Brest diving sites are a combination of shipwreck and natural escarpment dives. I might not be the world’s biggest wreck enthusiast, but when Joey and I discovered how important Brest was as a military harbour, in particular during the second world war, we knew we had to hit the water with a local club.
We departed from the city’s busy industrial harbour, in a small pontoon boat. The weather was overcast and grey but the conditions were calm. Exiting the harbour, our boat was dwarfed in comparison to the larger sea-going vessels surrounding us. Puttering across the water, it took us less than 30 minutes to reach the two wreck diving sites we would be visiting that day.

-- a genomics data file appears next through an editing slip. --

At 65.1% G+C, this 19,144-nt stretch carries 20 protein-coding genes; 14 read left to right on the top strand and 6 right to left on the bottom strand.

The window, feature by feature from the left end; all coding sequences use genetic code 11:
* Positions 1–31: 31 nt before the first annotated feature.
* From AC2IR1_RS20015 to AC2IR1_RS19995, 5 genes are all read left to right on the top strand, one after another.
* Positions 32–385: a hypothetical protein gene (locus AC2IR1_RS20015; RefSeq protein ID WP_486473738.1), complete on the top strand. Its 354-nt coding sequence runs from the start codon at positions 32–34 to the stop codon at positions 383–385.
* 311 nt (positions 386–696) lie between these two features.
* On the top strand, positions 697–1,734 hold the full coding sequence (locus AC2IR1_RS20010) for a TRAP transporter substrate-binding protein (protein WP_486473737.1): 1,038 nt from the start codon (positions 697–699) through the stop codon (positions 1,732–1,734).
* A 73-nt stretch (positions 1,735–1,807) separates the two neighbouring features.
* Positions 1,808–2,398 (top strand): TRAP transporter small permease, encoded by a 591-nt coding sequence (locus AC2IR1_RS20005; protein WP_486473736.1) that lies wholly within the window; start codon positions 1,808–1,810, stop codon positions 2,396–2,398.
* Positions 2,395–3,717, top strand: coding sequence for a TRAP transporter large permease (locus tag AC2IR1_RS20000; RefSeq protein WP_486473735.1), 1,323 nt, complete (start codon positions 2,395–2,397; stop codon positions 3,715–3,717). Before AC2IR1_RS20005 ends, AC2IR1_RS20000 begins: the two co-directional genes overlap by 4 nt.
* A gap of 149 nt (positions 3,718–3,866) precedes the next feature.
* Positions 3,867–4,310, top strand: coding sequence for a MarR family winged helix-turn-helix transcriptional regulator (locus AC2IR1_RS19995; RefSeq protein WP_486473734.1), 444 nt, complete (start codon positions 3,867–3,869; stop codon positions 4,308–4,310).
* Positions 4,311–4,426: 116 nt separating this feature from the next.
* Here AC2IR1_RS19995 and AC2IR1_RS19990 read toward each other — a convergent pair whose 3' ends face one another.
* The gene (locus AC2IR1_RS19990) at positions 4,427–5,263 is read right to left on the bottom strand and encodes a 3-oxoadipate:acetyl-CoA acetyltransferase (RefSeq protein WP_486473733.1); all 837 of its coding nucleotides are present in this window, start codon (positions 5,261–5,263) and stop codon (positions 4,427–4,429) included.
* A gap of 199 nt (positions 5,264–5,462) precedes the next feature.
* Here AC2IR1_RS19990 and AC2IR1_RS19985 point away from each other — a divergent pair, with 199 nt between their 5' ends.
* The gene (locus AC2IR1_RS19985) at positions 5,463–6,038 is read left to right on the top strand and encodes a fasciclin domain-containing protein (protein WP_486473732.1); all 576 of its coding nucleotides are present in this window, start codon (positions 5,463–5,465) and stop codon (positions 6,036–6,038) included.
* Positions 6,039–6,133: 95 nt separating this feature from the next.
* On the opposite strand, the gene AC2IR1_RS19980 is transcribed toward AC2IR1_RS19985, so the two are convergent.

Our first dive was on a deep wreck resting at 30 meters (98 feet) on the seafloor. Although we aren’t 100% sure of the site’s name – I think this wreck was called Swansea Vale a British freighter that sank in 1918 at the entrance to the gully of Brest Harbour.
Jumping off the boat, Joey and I sunk into the cold productive waters of Brest with little regard to what we might spy. Right away we could feel the flow of current pushing us and grabbed a hold of the anchor line. Following the thick rope deeper we kept our bodies streamline to the flowing water and let our arms do the work.